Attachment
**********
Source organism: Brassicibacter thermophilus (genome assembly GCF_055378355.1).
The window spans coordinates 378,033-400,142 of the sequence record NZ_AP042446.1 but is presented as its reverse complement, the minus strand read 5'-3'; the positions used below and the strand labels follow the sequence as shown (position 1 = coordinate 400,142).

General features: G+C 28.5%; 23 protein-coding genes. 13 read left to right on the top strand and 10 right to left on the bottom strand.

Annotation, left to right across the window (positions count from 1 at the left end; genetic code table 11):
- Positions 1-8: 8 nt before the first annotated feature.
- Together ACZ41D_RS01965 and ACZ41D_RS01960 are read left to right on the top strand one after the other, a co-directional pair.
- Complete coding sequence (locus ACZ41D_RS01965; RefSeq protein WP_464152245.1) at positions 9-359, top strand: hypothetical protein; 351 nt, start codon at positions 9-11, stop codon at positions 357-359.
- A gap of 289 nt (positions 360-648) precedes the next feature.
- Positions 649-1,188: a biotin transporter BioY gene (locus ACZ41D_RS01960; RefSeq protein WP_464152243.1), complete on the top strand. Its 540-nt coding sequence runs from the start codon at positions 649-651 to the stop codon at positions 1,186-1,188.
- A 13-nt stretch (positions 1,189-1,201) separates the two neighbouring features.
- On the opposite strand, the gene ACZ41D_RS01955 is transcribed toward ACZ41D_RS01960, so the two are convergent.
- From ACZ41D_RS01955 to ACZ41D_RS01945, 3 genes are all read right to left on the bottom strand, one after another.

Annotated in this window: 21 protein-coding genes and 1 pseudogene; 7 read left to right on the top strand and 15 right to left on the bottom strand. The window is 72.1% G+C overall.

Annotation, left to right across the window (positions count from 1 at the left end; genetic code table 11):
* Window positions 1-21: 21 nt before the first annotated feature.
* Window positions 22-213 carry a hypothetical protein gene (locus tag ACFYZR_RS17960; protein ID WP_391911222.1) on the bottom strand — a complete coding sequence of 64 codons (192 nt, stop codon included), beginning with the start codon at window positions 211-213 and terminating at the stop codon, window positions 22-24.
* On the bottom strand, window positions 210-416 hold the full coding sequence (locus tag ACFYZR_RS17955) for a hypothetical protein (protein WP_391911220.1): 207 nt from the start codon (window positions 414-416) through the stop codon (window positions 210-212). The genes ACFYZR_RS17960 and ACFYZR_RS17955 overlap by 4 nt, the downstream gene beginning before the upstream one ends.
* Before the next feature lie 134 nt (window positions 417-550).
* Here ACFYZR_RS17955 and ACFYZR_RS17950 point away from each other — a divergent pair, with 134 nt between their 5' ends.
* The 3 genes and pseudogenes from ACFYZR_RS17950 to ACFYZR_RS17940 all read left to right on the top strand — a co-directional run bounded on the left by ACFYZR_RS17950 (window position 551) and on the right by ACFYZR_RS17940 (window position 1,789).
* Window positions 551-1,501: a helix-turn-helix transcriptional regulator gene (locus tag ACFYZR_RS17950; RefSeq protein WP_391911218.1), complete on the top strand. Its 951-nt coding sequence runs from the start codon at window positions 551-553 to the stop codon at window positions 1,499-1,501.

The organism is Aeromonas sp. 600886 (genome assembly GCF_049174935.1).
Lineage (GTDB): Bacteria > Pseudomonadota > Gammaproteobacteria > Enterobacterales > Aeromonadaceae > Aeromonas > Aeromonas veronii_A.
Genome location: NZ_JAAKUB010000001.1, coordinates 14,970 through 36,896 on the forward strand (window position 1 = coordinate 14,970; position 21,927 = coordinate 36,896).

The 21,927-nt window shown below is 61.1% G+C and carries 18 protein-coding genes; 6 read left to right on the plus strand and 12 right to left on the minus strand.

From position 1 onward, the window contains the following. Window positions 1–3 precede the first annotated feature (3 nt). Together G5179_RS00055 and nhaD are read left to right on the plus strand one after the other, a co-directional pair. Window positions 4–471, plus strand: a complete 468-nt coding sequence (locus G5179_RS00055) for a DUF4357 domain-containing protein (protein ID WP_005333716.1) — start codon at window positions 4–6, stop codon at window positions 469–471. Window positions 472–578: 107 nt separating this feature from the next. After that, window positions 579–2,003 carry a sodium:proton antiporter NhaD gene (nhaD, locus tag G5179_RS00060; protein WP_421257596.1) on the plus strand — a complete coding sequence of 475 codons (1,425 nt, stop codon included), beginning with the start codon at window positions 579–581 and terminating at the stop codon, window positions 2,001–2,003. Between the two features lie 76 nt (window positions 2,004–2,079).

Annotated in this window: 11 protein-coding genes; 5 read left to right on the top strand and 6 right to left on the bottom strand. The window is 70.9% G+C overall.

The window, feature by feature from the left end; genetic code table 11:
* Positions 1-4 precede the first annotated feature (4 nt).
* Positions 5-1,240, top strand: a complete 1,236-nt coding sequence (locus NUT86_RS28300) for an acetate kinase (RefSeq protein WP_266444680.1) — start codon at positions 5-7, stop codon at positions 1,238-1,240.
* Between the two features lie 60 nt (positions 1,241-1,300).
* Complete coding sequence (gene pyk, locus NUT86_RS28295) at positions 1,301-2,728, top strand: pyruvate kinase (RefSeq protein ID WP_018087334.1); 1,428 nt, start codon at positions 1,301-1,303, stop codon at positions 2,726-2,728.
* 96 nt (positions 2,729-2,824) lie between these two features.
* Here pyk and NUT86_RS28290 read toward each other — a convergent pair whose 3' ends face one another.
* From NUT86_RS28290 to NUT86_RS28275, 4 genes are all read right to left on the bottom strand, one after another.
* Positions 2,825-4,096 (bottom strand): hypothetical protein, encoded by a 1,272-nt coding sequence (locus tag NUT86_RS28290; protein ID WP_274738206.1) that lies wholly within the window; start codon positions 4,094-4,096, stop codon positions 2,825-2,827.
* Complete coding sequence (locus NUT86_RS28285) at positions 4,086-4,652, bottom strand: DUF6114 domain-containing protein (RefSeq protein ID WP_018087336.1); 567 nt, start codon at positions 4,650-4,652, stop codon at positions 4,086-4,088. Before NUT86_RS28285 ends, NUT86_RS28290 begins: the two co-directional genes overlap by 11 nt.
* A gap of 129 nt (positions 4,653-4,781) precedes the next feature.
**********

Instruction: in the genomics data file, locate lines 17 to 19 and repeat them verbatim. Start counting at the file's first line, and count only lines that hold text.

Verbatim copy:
* On the bottom strand, window positions 210-416 hold the full coding sequence (locus tag ACFYZR_RS17955) for a hypothetical protein (protein WP_391911220.1): 207 nt from the start codon (window positions 414-416) through the stop codon (window positions 210-212). The genes ACFYZR_RS17960 and ACFYZR_RS17955 overlap by 4 nt, the downstream gene beginning before the upstream one ends.
* Before the next feature lie 134 nt (window positions 417-550).
* Here ACFYZR_RS17955 and ACFYZR_RS17950 point away from each other — a divergent pair, with 134 nt between their 5' ends.